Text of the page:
Wednesday, October 25, 2006

ACLU Meets its Match?

The ACLU is at it again, based on this article from Agape Press. This time, their victims are fighting back.

Hundreds of people are expected to turn out for a prayer rally tonight in one Tennessee town to show support for a school district that has been sued by the American Civil Liberties Union (ACLU). The Wilson County School District is being sued for allegedly promoting religious activities at Lakeview Elementary School in Mount Juliet, Tennessee.

This evening's prayer rally at the school was organized by Mount Juliet Commissioner Glen Linthicum. He considers the gathering a way for the community to take a stand against the ACLU, which is suing on behalf of an anonymous family that is upset over, among other things, prayers around the school flagpole, a National Day of Prayer event, and a group of parents who pray regularly for students.

[…] this time the issue "turned up in our backyard."

And that proximate challenge is what has "really gotten the people in Tennessee and middle Tennessee really involved in this, and myself included," the city commissioner observes. "If this is in our backyard," he says, "we can no longer be silent or be that 'silent majority.'"

Possibly, Linthicum speculates, the American Civil Liberties Union and its attorneys decided to attack his community's schools because the group saw it as easy prey. "Maybe they thought that the Wilson County School District would roll over in fright to the big, bad ACLU," he says. "We are a small community just outside of Nashville."

[…] The
Alliance Defense Fund is defending the Wilson County School District against the ACLU's legal action. The liberal group's lawsuit alleges that a student at Lakeview Elementary School suffered damages from the school’s alleged endorsement and promotion of a Prayer at the Flagpole event, a National Day of Prayer event, the activities of a “Praying Parents” group, teacher-led classroom prayers, and a Christian theme and overtly religious songs at a Christmas program.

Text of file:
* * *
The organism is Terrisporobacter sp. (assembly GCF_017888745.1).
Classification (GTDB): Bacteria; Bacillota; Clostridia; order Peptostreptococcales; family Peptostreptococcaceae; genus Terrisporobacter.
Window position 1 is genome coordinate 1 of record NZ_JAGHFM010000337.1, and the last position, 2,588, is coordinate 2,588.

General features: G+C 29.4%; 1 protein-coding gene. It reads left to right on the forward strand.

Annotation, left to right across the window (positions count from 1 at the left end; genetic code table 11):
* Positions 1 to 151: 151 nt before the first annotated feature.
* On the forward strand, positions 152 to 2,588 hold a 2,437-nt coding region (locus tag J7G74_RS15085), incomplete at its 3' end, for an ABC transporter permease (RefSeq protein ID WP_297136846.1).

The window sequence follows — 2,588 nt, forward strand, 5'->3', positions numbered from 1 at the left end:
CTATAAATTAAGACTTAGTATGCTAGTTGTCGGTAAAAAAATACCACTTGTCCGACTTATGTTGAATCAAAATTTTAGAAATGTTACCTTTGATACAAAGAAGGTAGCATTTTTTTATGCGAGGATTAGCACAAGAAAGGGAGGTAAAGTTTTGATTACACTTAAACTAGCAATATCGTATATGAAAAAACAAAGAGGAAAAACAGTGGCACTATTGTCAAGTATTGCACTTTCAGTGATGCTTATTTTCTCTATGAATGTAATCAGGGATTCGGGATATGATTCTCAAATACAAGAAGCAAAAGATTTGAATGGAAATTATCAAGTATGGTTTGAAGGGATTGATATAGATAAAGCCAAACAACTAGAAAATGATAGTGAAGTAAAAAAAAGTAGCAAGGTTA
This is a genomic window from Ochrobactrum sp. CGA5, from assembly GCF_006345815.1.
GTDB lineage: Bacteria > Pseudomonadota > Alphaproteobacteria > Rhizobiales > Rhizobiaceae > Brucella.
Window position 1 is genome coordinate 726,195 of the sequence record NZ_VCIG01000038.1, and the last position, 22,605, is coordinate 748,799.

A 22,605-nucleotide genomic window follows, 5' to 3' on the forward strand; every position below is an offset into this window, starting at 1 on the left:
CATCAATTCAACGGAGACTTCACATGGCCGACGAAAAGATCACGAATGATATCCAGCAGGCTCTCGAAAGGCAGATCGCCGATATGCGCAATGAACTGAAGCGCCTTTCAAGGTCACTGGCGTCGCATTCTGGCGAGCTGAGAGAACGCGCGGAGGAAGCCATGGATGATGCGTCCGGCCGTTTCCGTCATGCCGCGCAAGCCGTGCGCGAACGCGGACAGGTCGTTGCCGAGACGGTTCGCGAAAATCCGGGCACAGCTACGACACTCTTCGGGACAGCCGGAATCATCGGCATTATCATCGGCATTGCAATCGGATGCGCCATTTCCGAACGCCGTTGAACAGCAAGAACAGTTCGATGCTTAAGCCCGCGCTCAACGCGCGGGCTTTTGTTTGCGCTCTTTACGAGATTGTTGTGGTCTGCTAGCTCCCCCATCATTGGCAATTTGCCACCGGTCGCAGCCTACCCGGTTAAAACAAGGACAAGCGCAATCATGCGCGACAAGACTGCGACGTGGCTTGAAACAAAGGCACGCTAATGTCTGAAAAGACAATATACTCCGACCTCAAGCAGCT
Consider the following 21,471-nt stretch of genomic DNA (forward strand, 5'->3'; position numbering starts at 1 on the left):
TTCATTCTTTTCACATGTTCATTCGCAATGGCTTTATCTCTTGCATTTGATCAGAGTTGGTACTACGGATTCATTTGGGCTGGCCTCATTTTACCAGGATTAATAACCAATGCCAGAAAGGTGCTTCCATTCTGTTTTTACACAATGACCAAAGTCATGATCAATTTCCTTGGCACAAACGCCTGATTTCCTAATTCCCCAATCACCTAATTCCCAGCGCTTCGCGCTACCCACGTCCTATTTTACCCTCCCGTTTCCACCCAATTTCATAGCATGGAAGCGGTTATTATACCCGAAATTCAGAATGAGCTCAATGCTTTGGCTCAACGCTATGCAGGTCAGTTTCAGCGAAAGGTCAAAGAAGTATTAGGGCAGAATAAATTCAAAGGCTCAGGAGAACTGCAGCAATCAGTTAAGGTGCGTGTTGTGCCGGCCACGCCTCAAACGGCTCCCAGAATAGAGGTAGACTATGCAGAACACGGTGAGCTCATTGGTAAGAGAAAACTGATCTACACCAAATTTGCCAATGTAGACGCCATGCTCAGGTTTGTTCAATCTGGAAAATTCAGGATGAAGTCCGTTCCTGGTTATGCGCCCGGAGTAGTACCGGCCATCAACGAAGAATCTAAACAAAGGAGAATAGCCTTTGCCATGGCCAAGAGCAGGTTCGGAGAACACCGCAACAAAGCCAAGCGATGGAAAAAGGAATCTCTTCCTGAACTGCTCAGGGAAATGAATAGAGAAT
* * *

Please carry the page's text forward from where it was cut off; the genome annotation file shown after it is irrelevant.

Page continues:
Linthicum's response to these claims is not a denial but an assertion, that Muslim, Jewish, and Hindu students have "a constitutional right to pray or to read their scriptures at school on their own time, but so do Christians!" He says it is "outrageous" that the ACLU would seek to ban Christianity from the school grounds.

I think the ACLU may have picked on the wrong town. They may possibly win on the issue of “teacher-led classroom prayers,” but they don’t have a leg to stand on regarding the others. Even in the case of teacher-led prayer, frankly, if a school can make children pretend to be Moslems, I don’t think it can be faulted for making them pretend to be Christian.

Their assertive defense is, IMHO, the best one. The ACLU can’t be fought on its own terms – you have to go after their assumptions. Everybody remembers that the first amendment prohibits the establishment of a state religion; we seem to forget that it also says “or prohibiting the free exercise thereof.” If someone – or some group of someones - feels like “freely expressing,” then the ACLU can go take a long walk off a short pier. They need to be challenged on the basis that the "free expression of religion" clearly and unambiguously does not mean that religious speech is to be excluded from the public square.

The Divine admonition to “turn the other cheek” implies by its very nature that one stand one’s ground. We may not be allowed to hit back, but we don’t have to run away, either. Sometimes the best response to injustice is to publicly stare down the offender and so expose him for what he really is.